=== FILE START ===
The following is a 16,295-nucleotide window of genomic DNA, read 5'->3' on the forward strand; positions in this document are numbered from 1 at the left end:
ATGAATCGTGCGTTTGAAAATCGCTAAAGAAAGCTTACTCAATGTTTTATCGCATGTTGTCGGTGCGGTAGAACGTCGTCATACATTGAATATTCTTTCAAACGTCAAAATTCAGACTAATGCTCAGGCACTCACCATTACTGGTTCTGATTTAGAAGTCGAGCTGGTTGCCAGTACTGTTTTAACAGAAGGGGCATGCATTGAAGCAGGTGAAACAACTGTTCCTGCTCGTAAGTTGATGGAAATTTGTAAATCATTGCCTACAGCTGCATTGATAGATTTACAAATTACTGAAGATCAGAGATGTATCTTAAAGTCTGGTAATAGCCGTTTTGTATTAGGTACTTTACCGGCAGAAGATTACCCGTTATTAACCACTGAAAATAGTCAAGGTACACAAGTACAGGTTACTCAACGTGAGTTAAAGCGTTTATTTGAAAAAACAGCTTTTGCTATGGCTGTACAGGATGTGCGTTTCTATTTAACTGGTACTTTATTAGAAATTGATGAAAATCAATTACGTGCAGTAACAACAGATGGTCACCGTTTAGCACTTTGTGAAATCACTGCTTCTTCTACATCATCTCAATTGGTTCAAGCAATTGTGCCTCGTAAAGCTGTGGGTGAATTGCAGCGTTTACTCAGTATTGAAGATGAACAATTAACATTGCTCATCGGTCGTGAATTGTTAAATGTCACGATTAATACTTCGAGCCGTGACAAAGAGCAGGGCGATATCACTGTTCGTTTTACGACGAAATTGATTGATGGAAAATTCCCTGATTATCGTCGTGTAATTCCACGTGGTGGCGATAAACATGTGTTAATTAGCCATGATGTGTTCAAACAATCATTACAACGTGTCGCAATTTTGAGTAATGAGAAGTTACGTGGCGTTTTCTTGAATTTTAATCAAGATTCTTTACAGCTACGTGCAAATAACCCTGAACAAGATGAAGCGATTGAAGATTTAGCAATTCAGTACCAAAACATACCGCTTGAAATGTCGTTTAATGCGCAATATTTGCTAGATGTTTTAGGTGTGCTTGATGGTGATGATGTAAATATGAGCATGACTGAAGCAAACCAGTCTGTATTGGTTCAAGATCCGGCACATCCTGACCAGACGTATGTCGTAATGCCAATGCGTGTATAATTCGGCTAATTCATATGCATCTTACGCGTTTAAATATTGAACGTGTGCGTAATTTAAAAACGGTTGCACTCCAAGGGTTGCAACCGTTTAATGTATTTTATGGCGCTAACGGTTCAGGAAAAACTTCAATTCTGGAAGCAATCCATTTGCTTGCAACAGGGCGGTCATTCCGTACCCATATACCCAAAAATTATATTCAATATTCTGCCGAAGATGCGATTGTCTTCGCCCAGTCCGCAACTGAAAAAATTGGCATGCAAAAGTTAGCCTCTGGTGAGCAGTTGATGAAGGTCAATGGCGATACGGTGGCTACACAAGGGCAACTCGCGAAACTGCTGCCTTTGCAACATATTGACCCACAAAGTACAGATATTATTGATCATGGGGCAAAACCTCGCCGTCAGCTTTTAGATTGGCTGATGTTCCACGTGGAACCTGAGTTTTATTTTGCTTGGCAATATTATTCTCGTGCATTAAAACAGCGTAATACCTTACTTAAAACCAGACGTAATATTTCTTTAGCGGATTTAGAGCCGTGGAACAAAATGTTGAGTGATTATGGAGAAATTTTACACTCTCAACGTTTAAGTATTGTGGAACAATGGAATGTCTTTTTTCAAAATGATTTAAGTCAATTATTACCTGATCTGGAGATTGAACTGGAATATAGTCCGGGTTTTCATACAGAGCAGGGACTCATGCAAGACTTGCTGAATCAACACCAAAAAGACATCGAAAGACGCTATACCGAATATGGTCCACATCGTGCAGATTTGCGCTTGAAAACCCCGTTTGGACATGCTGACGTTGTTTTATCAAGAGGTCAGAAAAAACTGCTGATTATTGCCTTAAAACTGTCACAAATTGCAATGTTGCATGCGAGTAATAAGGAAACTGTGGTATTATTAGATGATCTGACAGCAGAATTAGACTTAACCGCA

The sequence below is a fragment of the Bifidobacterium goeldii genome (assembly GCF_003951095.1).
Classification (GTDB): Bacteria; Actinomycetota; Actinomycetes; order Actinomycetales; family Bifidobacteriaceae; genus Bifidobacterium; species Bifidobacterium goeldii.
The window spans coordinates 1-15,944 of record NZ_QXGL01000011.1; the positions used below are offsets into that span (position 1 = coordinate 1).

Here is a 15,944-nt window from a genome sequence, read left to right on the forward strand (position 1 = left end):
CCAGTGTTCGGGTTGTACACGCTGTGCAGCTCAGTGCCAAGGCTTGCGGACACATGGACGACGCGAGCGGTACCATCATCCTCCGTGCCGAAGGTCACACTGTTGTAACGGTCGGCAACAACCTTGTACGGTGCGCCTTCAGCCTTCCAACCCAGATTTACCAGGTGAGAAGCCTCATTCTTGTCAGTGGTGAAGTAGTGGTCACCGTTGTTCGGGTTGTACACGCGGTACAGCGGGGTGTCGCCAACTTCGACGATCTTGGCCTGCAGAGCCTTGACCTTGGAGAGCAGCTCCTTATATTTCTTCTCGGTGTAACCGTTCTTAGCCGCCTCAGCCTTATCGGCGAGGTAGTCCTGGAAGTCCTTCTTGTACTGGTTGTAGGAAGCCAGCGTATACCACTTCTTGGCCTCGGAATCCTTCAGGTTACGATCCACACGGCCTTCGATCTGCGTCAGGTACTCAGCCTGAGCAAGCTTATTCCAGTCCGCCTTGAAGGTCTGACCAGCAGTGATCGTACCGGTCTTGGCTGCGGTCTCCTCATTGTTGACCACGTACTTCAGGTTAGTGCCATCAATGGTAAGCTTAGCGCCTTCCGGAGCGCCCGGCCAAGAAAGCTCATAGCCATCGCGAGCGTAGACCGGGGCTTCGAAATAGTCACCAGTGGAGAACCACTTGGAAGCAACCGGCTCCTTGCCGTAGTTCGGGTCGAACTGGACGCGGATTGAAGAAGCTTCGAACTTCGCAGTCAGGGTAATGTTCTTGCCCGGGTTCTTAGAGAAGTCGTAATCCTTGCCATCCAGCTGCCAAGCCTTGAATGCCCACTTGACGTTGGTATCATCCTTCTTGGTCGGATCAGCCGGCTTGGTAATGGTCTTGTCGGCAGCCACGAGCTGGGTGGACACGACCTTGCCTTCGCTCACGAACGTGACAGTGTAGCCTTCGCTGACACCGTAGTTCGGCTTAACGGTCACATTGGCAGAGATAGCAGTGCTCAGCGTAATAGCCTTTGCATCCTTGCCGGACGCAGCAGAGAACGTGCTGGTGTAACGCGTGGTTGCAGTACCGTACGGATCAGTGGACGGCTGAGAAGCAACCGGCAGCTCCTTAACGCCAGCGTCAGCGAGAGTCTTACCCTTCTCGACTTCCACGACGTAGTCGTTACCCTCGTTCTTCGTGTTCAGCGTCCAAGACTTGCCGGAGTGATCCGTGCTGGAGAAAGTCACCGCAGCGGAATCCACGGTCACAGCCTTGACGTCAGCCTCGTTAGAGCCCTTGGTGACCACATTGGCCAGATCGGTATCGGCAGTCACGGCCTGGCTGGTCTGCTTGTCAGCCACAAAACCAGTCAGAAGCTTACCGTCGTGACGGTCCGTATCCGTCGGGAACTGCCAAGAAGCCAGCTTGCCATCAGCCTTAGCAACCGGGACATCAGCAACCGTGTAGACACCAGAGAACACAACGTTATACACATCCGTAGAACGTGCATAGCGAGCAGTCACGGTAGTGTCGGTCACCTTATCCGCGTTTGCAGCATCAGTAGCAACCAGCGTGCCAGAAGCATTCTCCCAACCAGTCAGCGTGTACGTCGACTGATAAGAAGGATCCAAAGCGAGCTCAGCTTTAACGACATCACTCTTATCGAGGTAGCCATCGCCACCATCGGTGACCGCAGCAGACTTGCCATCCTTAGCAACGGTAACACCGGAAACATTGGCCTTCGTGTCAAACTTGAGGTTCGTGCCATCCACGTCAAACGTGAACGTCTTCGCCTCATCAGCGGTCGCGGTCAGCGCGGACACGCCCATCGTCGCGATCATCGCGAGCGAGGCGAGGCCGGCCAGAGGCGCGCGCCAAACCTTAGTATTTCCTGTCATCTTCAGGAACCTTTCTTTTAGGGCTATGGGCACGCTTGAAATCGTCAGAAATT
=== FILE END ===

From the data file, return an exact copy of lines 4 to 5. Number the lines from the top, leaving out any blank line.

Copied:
Classification (GTDB): Bacteria; Actinomycetota; Actinomycetes; order Actinomycetales; family Bifidobacteriaceae; genus Bifidobacterium; species Bifidobacterium goeldii.
The window spans coordinates 1-15,944 of record NZ_QXGL01000011.1; the positions used below are offsets into that span (position 1 = coordinate 1).